As the balance profits are less than 30 per cent of the book profits, MAT will be levied on 30 per cent of the book profits comprising 20 per cent attributable to export and 10 per cent to non-export activities (which are otherwise taxable). Thus, out of the 90 per cent of the export profits, only 20 per cent will bear tax at the effective rate of 8.6 per cent including surcharge.

Keeping in view the tax burden on other companies, the tax burden on companies engaged in export business is very light.

Press Note : Dated 24th July, 1996 issued by the Central Board of Direct Taxes.

744. Liability for payment of advance tax under new MAT provisions of section 115JB of the Income-tax Act

The Finance Act, 2000, inserted section 115JB of the Income-tax Act, 1961, with effect from 1-4-2001, i.e., from the assessment year 2001-02 providing for levy of Minimum Alternate Tax on companies. Section 115JB conceptually differs from erstwhile section 115JA, which provided for MAT on companies, so far as it does not deem any part or the whole of book profit as total income. However, the new provision of section 115JB provides that if tax payable on total income is less than 7.5% of book profit, the tax payable under this provision shall be 7.5% of book profit.

2. Instances have come to the notice of the Board that a large number of companies liable to tax under the new MAT provisions of section 115JB are not making advance tax payments. It may be emphasised that the new provision of section 115JB is a self-contained code. Sub-section (1) lays down the manner in which income-tax payable is to be computed. Sub-section (2) provides for computation of “book profit”. Sub-section (5) specifies that save as otherwise provided in this section, all other provisions of this Act shall apply to every assessee, being a company mentioned in that section. In other words, except for substitution of tax payable under the provision and the manner of computation of book profits, all the provisions of the tax including the provision relating to charge, definitions, recoveries, payment, assessment, etc., would apply in respect of the provisions of this section.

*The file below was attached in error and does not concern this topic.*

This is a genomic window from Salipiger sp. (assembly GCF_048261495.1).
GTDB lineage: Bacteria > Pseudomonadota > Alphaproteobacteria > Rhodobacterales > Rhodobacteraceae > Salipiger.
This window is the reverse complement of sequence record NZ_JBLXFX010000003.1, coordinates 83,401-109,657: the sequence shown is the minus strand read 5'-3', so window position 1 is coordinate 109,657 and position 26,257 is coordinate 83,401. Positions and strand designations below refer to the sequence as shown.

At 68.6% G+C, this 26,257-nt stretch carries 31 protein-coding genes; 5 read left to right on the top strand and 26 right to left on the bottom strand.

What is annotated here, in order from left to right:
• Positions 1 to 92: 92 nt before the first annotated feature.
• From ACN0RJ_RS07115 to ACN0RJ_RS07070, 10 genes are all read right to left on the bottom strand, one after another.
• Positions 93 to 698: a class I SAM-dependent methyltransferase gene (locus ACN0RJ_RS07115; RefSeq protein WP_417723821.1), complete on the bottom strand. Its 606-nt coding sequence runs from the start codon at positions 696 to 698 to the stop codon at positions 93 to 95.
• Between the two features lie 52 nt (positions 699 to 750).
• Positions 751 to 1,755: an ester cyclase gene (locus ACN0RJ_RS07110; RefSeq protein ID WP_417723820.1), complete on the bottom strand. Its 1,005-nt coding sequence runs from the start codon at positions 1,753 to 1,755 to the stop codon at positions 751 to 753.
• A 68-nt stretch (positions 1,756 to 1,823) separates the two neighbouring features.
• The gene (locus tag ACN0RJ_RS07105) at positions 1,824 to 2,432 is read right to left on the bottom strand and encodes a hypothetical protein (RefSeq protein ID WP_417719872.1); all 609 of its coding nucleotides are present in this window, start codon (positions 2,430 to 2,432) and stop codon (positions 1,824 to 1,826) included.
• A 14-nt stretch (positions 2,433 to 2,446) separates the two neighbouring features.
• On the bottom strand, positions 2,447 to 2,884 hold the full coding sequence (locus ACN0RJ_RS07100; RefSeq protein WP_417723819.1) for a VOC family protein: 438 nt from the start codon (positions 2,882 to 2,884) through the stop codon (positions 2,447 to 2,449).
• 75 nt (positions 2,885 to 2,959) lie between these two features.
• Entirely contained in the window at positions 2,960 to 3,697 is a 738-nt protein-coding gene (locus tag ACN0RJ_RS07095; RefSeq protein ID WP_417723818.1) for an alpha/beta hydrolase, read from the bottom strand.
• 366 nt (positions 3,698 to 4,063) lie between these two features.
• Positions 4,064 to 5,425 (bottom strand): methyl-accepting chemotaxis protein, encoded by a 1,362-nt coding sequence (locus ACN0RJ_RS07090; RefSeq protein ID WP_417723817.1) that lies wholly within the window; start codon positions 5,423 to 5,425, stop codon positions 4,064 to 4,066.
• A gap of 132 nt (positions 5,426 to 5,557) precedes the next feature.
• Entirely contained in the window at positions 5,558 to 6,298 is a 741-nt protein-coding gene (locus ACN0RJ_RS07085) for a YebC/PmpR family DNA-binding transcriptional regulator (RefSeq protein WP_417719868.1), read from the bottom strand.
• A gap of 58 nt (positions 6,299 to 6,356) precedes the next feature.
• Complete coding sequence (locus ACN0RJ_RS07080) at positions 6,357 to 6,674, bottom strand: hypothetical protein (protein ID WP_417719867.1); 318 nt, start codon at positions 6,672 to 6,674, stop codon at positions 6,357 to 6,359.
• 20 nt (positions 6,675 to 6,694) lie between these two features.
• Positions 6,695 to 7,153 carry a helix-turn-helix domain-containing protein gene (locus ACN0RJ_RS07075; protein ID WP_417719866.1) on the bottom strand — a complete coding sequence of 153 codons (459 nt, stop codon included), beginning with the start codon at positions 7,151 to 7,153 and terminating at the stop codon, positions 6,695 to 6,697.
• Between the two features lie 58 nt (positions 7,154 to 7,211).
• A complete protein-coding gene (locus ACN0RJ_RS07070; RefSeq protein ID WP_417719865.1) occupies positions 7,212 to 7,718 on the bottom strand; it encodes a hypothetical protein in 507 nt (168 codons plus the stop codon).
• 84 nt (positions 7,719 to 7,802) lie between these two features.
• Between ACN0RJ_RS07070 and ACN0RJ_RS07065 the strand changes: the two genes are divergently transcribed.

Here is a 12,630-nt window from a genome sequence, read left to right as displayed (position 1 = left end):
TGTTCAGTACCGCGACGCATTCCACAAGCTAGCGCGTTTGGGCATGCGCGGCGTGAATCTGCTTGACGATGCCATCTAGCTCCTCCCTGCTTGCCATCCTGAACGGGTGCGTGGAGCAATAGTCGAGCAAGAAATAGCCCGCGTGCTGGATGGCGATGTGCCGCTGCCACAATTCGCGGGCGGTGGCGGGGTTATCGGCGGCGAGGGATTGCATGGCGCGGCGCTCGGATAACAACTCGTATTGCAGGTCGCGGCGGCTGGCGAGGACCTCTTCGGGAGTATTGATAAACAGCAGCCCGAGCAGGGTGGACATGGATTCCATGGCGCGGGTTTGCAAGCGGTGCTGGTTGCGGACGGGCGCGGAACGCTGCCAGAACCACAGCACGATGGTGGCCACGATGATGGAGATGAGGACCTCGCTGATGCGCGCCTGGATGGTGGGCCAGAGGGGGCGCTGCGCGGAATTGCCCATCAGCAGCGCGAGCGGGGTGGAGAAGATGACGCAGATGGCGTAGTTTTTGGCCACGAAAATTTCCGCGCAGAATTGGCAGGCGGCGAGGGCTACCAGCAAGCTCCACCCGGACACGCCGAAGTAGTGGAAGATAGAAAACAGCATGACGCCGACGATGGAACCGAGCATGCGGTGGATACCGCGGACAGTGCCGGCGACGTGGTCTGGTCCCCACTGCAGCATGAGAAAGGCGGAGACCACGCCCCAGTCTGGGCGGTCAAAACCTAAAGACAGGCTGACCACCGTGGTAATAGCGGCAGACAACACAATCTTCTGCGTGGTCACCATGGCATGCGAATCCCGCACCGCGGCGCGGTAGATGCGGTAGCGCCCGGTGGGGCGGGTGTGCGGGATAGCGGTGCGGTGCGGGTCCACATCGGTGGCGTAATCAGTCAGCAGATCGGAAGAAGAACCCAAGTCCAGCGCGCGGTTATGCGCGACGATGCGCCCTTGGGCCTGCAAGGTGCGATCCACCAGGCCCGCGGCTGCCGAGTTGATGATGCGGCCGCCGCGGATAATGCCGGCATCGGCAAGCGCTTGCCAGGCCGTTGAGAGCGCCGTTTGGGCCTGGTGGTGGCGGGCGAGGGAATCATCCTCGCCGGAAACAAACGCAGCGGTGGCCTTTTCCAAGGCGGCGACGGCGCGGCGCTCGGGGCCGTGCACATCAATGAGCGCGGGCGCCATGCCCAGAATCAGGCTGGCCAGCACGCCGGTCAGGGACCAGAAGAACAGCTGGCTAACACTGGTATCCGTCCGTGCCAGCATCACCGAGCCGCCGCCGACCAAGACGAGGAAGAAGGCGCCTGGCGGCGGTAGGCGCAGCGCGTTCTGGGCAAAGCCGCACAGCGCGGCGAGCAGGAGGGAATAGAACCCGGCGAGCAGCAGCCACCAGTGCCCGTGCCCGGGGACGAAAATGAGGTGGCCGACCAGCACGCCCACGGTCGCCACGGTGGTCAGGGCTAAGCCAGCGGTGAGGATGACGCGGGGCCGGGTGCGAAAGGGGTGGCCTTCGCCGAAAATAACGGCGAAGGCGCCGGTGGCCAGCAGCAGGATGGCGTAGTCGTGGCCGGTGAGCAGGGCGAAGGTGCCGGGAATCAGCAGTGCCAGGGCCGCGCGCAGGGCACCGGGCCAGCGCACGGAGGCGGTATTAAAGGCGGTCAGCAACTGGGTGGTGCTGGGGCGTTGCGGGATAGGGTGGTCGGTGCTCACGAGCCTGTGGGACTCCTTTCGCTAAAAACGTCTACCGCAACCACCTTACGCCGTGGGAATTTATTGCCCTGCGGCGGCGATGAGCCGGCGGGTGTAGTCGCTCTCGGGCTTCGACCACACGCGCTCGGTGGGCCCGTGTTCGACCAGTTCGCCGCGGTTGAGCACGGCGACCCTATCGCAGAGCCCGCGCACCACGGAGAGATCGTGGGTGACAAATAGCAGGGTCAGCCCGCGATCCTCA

3. The scheme of the Income-tax Act also needs to be referred to. Section 4 of the Income-tax Act charges to tax the income at any rate or rates which may be prescribed by the Finance Act every year. Section 207 deals with the liability for payment of advance tax, and section 209 deals with its computation based on the rates in force for the financial year, as are contained in the Finance Act. The rates of tax are provided in the finance Act. The first provisio to section 2(8) of the Finance Act, 2001, reads as under :

“Provided that in cases to which the provisions of Chapter XII or Chapter XII-A or section 115JB or sub-section (1A) of section 161 or section 164A or section 167B of the Income-tax Act apply, ‘advance tax’ shall be computed with reference to the rates imposed by this sub-section or the rates as specified in that Chapter or section, as the case may be :”

The third proviso to section 2(8) of the Finance Act, 2001, further provides that the tax payable by way of advance tax in respect of income chargeable under section 115JB, shall be increased by a surcharge of 2%. The Finance Act, 2000, also contained similar provisions.

4. It is, thus, abundantly clear that all companies are liable for payment of advance tax having regard to the provisions contained in new section 115JB. Consequently, the provisions of sections 234B and 234C for interest on defaults in payment of advance tax and deferment of advance tax would also be applicable where facts of the case warrant.

5. This may be brought to the notice of all officers working in your region.

Circular : No. 13 of 2001, dated 9-11-2001.